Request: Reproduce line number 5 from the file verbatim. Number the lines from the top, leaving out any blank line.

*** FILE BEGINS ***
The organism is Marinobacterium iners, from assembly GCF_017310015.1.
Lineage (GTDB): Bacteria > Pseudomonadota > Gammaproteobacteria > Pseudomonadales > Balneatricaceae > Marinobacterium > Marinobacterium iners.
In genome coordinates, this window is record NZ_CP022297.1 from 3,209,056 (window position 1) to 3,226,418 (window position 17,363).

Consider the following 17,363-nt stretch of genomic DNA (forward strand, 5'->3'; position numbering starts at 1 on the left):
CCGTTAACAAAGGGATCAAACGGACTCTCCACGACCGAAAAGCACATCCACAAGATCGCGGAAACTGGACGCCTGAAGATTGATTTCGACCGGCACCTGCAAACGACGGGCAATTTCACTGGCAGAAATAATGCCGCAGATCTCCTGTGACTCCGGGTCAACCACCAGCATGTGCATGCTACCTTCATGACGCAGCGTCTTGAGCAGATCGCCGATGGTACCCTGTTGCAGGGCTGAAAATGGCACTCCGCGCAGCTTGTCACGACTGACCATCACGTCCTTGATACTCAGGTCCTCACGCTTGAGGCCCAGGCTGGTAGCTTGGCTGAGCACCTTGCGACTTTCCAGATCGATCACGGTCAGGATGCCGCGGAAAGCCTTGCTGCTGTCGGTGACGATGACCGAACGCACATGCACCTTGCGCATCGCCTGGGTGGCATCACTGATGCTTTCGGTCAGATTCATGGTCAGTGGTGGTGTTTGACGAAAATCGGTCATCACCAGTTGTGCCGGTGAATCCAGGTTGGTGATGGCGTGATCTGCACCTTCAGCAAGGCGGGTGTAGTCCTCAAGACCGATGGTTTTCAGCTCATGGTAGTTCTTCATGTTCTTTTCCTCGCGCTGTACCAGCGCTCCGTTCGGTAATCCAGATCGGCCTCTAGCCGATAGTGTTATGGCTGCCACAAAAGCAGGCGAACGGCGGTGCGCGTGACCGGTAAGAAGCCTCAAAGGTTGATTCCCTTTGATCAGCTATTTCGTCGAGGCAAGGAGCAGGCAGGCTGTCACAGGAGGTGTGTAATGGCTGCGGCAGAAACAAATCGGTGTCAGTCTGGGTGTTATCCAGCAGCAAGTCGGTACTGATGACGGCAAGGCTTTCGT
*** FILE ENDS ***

CCGTTAACAAAGGGATCAAACGGACTCTCCACGACCGAAAAGCACATCCACAAGATCGCGGAAACTGGACGCCTGAAGATTGATTTCGACCGGCACCTGCAAACGACGGGCAATTTCACTGGCAGAAATAATGCCGCAGATCTCCTGTGACTCCGGGTCAACCACCAGCATGTGCATGCTACCTTCATGACGCAGCGTCTTGAGCAGATCGCCGATGGTACCCTGTTGCAGGGCTGAAAATGGCACTCCGCGCAGCTTGTCACGACTGACCATCACGTCCTTGATACTCAGGTCCTCACGCTTGAGGCCCAGGCTGGTAGCTTGGCTGAGCACCTTGCGACTTTCCAGATCGATCACGGTCAGGATGCCGCGGAAAGCCTTGCTGCTGTCGGTGACGATGACCGAACGCACATGCACCTTGCGCATCGCCTGGGTGGCATCACTGATGCTTTCGGTCAGATTCATGGTCAGTGGTGGTGTTTGACGAAAATCGGTCATCACCAGTTGTGCCGGTGAATCCAGGTTGGTGATGGCGTGATCTGCACCTTCAGCAAGGCGGGTGTAGTCCTCAAGACCGATGGTTTTCAGCTCATGGTAGTTCTTCATGTTCTTTTCCTCGCGCTGTACCAGCGCTCCGTTCGGTAATCCAGATCGGCCTCTAGCCGATAGTGTTATGGCTGCCACAAAAGCAGGCGAACGGCGGTGCGCGTGACCGGTAAGAAGCCTCAAAGGTTGATTCCCTTTGATCAGCTATTTCGTCGAGGCAAGGAGCAGGCAGGCTGTCACAGGAGGTGTGTAATGGCTGCGGCAGAAACAAATCGGTGTCAGTCTGGGTGTTATCCAGCAGCAAGTCGGTACTGATGACGGCAAGGCTTTCGT